The last K9 officer to have served the Limestone County Sheriff’s Office has died.
Kilo was brought into the department in 2010 by, then patrol officer, Josh McLaughlin. She served with him as he transitioned into the role of narcotics lieutenant. In 2013, the department decided it was best for her to serve the Alabama Department of Corrections at the Limestone Correctional Facility. She served with her handler, Lt. Aaron McCarley, there for six years before retiring in 2018 after a nine-year career as a law enforcement K9.
“She was an asset to the state of Alabama,” McCarley said. “She went above and beyond her job.”
When McLaughlin brought her to the department, she was the first K9 at LCSO since probably around the '90s he said. She was around 2-years-old at the time, and he went up to Kansas to get certified with her in 2010. She was a single-purpose dog who searched for narcotics odor, or a scent-dog. Kilo was 15-years-old when she died on Monday, March 20, 2023.
“She’s an officer. She’s a part of the team,” now Sheriff McLaughlin said. “She was my dog for a long time. She was the family dog at the same time, which is unusual for a working dog. … She worked as hard as she could, was an outstanding dog. I’d say she’s one of the best in the state.”
“She just, she had a great temperament on her, up until even right before she died,” McCarley said.
McCarley and McLaughlin took time swapping stories, remembering the good work Kilo used to do with them. Multiple times, they discussed having her out on scene and she would pick up a scent and bolt off to track it down. McCarley would bring her out to work with the narcotics unit at the sheriff’s office a lot. There was one time at a school she was working in the parking lot and they found marijuana in a car, McCarley said. And she more than earned her reward when they went inside to get the kid from the school.
“Kid actually had a gun in his backpack. So, I mean, that was a very good day for her,” McCarley said.
“She was definitely a good asset as far as keeping people from bringing stuff to school,” McLaughlin said.
When McLaughlin first gave Kilo to McCarley all those years ago, it was definitely a transition for the men and her.
“It was very challenging, at first, because of course she loved Josh. It was just a very slow process. It was just getting her out every day, letting her trust me. And when she finally did, she started just loving on me," McCarley said. “When she realized, okay, I'm not that bad, she started nosing at my hand, wanting a pet and beginning to trust me. And then we started putting narcotic hides out and then she realized, okay, this is back to the game.”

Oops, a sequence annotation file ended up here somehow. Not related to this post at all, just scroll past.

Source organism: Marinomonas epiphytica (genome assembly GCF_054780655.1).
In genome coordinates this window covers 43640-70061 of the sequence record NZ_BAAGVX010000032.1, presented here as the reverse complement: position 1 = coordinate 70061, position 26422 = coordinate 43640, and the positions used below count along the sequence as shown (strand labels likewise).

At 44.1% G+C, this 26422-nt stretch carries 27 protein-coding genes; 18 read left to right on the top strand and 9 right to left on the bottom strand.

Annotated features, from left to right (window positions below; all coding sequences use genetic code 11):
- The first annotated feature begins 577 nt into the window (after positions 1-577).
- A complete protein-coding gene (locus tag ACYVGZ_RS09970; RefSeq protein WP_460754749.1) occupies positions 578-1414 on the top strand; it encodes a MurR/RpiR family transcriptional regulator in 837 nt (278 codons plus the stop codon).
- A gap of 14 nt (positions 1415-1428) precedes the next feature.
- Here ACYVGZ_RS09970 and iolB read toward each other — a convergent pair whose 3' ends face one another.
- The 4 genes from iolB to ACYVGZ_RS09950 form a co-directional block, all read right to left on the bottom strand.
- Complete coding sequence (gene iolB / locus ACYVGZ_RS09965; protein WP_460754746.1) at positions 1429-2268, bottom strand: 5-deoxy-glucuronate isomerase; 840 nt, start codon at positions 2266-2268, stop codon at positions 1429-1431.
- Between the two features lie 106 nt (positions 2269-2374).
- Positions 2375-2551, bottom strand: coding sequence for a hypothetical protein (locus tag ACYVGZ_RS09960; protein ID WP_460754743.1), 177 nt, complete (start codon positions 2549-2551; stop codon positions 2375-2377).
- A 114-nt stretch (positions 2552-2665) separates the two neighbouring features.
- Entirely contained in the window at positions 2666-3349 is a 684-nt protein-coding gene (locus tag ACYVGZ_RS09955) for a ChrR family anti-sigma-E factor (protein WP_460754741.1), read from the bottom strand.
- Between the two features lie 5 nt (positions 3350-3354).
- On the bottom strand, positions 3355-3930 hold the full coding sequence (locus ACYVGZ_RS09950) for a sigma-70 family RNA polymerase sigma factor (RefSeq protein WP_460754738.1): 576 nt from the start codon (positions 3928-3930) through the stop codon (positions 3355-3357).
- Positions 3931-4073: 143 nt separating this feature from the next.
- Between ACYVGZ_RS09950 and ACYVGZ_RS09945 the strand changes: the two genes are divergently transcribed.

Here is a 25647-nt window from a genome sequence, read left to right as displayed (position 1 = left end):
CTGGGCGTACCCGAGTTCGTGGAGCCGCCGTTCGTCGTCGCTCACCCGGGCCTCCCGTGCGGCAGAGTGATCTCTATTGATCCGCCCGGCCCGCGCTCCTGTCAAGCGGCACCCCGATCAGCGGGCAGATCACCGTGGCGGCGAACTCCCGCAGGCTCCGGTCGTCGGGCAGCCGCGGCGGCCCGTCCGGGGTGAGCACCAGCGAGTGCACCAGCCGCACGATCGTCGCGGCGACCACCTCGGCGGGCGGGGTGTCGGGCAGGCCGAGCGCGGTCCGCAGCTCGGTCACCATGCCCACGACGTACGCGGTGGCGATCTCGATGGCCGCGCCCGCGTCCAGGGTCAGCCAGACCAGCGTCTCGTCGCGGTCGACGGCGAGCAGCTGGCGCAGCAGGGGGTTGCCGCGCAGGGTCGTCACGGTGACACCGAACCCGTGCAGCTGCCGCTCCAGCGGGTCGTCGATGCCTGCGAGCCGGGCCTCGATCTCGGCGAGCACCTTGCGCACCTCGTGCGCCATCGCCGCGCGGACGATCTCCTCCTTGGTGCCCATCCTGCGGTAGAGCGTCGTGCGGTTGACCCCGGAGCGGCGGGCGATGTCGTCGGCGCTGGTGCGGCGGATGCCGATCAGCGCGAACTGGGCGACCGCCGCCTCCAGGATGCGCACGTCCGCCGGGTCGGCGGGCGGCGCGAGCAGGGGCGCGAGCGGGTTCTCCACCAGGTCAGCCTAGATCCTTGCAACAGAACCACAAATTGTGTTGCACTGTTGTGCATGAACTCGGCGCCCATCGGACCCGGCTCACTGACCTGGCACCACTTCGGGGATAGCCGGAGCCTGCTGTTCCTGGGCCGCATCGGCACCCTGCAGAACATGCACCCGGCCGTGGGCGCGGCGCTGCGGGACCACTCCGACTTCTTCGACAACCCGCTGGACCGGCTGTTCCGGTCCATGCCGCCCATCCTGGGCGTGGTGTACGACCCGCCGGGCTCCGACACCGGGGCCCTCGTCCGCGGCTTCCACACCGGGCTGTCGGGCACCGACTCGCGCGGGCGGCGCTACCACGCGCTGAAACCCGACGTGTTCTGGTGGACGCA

He said it was only two weeks later he took her down to a working dog competition and she came in second place.
“I was kind of like, man, you only had her two weeks,” McLaughlin said. “Because there is a bond between the dog and the handler, of course. And, you have to learn to read her. She has to learn to read you. And the fact that she can go out and do that with a brand new handler was pretty impressive.”
The two law enforcement officers worked together when McCarley would bring a K9 to help LCSO before they got Kilo. So, even though the transition wouldn’t be easy for anyone, McLaughlin said knowing it wouldn’t be the last time they worked together — and who she was going to — helped.
“Obviously it wasn't easy; it wasn't easy for me, it wasn't easy for my kids. But then to know that she was going to someone that I knew, treated animals the same way I did, loved animals the same way that I did, it made it that much easier,” he said. “But then we were together, he still worked with me frequently and he brought her out to work with me frequently. She’d jump out of the car a lot of times and run straight over to me, say hello, and then she'd take off.”
McCarley said, aside from helping out in Limestone County, she was known throughout the state as during her career he would take her to schools and prisons all over the state.
“There are 11 state narcotics dogs. And, normally we’d all get together and go hit a prison and go through the whole thing. That was our main job, and still is. She was good,” McCarley said.
Kilo loved to work for her handlers. It was the love she got in return that was her favorite part, both men said.
“She loved petting. Anytime she made a bust, of course, she'd get her reward. But Josh knows that she loved getting that petting too. You know, she'd get her paycheck and then she'd want that loving,” McCarley said.
“If you didn't bring her out and play with her outside of work, she would let you know it,” McLaughlin said. “She had a little attitude on her. She'd sit there and look at you. So if there was a day that I didn't go out and play fetch with her, or work with her on some hides, or take her for a walk, or anything, the next day, she'd let me know. She'd sit down for a little while and refuse to do some things until we played a little bit, then she'd go to work.”
Kilo took a little while to enjoy retirement. McCarley had another working dog after Kilo retired, and he said she had a very distinct bark to let him know that she also wanted to go to work. Eventually, he said she started to realize he was still going to come home and give her time to play and plenty of her beloved pets, so she started to enjoy it then.
“Once you earned her trust, you were golden. She loved you up until the day she passed,” McCarley said. “She loved me. Like I said, once she trusts you, you were in her circle. It was hard to watch her go.”
“There's a reason they call them man's best friend. I really do believe there's something more there,” McLaughlin said.
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